Donald Trump and His Casino Disaster History
Donald Trump is an archetypal example of an American success story, although his venture into the world of casinos ended up as a total disaster.
Once upon a time in the US, the brand name “Trump” appeared everywhere, from construction sites to steaks. A young, real-estate billionaire’s son was introduced to the business world and given the keys of a kingdom. But running New York housing projects was not enough for Trump, and he soon set his sights on the casino world.
Recently, the last reminder of the Trump casino legacy has come crashing down. The abandoned Trump Plaza in Atlantic City slowly disintegrated into ruin, a bankrupt business empire that nobody wished to take over.
Projects such as the Trump Taj Mahal were rebranded as Hard Rock Atlantic City. The Trump Marina Casino became the Golden Nugget, and all his other gambling ventures fizzled out over the decades.
But Donald Trump’s casino story begins decades ago in the US gambling mecca of Atlantic City.
Building a Casino Empire
Trump began his casino ascent in Atlantic City in the 1980s. It was the beginning of the era of greed in America, where yuppies blossomed into the materialists, and their mantra of “greed is good” rang across Wall Street and beyond.
Trump grabbed prime real estate in Atlantic City after the town fell on hard times. Trump could not get a license to open his own casino, so he entered into a partnership with Harrah’s at the Holiday Inn Casino. After earning his chops there, he was granted a casino license, becoming a majority shareholder in the Holiday Inn, which was renamed to Trump Plaza Hotel and Casino in 1986.
Trump went on to buy the Taj Mahal and the Atlantic City Hilton for US$555 million and soon renamed the venues the Trump Taj Mahal and the Trump Marina. At the peak of his casino empire, Trump dubbed the Taj Mahal resort as the eighth wonder of the world. The lavish gambling house was globally the largest casino at the time.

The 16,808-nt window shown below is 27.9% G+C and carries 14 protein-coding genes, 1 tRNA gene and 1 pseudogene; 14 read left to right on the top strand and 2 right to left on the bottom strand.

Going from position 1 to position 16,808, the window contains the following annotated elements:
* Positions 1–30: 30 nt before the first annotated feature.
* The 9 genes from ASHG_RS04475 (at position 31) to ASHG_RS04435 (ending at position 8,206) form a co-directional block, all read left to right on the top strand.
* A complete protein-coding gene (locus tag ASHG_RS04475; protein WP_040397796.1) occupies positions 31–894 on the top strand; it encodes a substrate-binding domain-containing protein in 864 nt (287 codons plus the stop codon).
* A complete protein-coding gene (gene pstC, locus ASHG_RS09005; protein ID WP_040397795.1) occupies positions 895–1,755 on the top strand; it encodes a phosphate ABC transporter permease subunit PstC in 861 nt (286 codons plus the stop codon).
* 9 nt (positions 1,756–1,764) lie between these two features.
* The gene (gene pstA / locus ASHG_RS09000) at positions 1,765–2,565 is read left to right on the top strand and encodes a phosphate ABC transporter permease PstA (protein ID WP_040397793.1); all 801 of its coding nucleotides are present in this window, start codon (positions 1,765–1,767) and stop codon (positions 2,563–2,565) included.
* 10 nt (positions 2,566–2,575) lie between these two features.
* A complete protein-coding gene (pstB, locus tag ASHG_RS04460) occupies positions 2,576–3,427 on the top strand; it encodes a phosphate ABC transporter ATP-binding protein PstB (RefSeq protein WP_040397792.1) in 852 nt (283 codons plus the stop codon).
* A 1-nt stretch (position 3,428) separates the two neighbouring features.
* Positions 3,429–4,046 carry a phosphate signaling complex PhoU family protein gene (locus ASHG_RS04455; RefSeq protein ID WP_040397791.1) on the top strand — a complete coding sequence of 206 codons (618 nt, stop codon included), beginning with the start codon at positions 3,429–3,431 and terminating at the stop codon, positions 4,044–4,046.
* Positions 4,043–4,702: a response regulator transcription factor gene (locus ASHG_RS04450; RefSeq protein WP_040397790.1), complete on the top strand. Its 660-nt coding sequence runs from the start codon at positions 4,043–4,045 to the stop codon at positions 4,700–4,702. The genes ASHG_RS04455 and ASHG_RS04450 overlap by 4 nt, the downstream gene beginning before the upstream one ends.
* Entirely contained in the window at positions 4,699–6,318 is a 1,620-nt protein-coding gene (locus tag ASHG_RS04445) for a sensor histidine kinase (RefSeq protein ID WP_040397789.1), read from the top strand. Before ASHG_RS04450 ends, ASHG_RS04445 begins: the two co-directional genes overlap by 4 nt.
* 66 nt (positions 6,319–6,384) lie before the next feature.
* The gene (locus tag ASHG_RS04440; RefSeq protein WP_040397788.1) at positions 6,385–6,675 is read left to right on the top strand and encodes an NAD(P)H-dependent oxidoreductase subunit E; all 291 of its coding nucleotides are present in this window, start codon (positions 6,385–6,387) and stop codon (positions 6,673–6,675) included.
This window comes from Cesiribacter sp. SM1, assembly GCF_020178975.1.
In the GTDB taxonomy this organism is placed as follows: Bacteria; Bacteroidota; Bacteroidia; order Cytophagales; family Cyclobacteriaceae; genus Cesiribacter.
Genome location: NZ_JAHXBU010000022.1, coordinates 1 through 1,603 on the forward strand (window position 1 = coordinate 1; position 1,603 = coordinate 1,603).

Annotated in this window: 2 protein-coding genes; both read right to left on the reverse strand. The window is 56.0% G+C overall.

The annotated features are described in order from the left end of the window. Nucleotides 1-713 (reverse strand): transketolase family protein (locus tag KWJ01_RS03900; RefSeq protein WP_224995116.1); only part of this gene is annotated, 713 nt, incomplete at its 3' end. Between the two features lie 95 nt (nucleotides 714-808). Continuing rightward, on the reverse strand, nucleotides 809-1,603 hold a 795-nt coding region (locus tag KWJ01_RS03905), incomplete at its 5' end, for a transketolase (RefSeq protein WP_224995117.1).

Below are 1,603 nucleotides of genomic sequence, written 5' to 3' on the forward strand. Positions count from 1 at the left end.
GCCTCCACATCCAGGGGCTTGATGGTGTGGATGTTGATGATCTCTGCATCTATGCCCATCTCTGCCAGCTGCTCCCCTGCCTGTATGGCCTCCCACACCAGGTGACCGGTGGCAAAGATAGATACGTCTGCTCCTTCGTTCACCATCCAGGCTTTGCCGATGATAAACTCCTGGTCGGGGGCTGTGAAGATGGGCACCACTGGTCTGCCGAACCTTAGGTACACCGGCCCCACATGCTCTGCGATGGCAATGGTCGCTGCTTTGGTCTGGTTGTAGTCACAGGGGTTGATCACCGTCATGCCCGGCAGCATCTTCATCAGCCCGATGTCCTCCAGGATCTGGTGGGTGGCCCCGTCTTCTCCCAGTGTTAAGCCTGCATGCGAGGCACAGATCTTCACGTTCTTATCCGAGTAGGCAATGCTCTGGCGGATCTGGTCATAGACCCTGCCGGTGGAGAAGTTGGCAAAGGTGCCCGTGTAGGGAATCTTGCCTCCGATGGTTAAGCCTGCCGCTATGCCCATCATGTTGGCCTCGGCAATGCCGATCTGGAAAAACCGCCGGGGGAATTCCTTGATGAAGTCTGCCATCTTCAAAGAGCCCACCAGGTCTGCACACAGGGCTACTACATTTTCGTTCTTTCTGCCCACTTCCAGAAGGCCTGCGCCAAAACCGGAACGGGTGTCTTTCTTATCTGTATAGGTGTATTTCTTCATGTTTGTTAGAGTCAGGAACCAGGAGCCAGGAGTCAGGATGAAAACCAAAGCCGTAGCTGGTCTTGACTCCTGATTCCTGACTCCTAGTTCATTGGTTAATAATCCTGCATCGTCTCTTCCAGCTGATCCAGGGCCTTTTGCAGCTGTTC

House of Cards
To build his gambling empire, Trump took out massive loans at high-interest rates, all the while telling regulators that he would not overstretch himself. Soon, he reversed himself and issued US$675 million in junk bonds at a 14 per cent interest rate to continue his business building.
By the time the Trump Taj Mahal was finished, the total debt was US$820 million.
To make the interest payments alone, Trump would need to earn US$1.3 million daily, something no casino had ever done before. Then, the house of cards began to crumble.
Road to Ruin
As Trump’s casinos began to sink in debt, Trump turned to his father, Fred C. Trump, to bail him out with a cash injection of US$3 million. Concurrently, while Trump was running his New York real estate and Atlantic City casino empire into the ground, he made personal profits. By paying himself living expenses, salary and other perks, he lived a billionaire lifestyle while his gambling ship was sinking.
A year after opening, the Trump Taj Mahal was bankrupt. The Plaza and the Castle followed suit in 1992. Trump’s three casinos were in direct competition with one another, and the Taj cannibalised the two smaller casinos.
Trump was unable to make any of his principal or interest payments. His lenders insisted that he generates a business plan, hire a CFO, and sell off his unnecessary personal assets like the plane and the yacht. They also recommended a “meagre” US$450,000 monthly budget to cover household and personal expenses.
In bankruptcy proceedings, Trump agreed to give the lenders half a stake in his failing businesses in return for lower interest rates. It was also decided to hold off personal claims against Trump for five years.
However, the debt never came down. Trump then shifted the ownership of the Plaza into a publicly-traded company – Trump Hotels and Casino Resorts. Ten million shares were sold at US$14 each in the initial offering, and Trump sold another US$155 million worth of junk bonds at a 15.5 per cent interest rate.
Instead of repaying his massive casino debts, he used the US$300 million to clear only his personal debts, leaving the entire casino empire in ruin. He also found an easy way to stay on top by paying himself US$1 million annually and a US$5 million bonus.
All in all, Trump’s venture into the world of gambling can be viewed as a misadventure. None of the establishments that he ran had any long-term prospects. However, Trump remains one of the toughest players on the American business scene, and with his ambitions now turned towards the 2024 presidential race, we are bound to see more aces up his sleeve soon.